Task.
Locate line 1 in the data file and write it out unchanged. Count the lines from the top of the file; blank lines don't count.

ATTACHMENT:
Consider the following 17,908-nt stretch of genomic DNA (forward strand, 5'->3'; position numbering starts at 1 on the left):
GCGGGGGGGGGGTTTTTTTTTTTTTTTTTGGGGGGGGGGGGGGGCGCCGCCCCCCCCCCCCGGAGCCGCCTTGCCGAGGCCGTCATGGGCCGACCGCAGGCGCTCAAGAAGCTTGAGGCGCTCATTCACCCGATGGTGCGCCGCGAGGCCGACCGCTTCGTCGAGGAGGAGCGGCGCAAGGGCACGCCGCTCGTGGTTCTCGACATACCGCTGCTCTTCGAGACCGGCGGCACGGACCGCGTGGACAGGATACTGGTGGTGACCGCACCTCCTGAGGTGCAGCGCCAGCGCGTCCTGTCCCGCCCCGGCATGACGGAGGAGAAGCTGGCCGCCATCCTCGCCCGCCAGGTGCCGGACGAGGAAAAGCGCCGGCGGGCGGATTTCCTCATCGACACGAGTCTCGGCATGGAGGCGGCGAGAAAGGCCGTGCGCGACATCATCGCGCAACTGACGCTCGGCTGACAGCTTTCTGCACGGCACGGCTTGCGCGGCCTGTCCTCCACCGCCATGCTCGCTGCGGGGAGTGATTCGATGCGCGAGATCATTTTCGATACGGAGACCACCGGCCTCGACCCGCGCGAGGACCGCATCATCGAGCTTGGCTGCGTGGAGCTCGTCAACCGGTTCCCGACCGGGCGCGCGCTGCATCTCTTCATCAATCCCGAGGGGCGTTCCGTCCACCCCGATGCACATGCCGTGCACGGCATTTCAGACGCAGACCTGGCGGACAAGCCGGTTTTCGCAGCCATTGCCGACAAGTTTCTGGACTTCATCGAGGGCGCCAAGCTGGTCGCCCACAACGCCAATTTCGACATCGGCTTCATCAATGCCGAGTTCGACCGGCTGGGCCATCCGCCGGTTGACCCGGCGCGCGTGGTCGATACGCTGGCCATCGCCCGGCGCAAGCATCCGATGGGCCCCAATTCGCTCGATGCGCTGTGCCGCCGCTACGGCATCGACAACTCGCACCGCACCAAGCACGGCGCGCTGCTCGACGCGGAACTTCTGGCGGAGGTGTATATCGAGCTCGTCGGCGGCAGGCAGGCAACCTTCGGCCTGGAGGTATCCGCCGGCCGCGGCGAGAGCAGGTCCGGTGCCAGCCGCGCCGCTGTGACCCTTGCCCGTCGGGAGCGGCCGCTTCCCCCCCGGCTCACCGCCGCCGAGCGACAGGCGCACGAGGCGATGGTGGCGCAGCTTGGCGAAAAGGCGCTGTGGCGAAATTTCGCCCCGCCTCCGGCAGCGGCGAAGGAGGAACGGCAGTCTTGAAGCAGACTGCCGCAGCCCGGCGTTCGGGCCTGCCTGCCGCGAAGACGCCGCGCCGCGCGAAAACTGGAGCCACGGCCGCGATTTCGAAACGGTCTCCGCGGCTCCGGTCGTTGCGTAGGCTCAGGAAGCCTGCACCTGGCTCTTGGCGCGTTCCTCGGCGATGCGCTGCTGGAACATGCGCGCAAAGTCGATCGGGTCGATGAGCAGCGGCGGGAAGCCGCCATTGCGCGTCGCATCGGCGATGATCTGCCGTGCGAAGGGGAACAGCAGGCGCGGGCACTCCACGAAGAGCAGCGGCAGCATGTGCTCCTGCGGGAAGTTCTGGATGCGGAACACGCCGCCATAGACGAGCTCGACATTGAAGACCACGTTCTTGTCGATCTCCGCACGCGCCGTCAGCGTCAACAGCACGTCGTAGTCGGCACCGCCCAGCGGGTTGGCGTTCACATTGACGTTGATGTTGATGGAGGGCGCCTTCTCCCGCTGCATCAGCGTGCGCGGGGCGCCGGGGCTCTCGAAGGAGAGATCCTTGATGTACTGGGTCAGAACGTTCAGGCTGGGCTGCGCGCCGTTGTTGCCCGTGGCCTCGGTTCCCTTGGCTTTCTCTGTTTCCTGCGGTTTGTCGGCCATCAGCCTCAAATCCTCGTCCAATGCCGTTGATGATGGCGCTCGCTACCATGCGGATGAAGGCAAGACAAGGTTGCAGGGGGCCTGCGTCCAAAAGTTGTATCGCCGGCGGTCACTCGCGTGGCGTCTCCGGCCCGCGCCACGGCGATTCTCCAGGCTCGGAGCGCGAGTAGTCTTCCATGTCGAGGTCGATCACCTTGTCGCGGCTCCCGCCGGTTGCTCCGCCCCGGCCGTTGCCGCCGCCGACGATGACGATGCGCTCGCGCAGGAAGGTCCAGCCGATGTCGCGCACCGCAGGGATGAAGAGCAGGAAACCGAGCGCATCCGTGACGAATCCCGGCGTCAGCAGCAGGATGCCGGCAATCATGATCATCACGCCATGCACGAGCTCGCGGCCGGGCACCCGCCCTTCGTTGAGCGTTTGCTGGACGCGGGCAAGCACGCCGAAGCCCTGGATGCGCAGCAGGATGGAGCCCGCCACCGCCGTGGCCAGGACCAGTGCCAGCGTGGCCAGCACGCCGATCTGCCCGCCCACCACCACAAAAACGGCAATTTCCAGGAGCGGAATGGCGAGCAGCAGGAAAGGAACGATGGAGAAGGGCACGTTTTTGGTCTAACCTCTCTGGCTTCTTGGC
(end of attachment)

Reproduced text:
Consider the following 17,908-nt stretch of genomic DNA (forward strand, 5'->3'; position numbering starts at 1 on the left):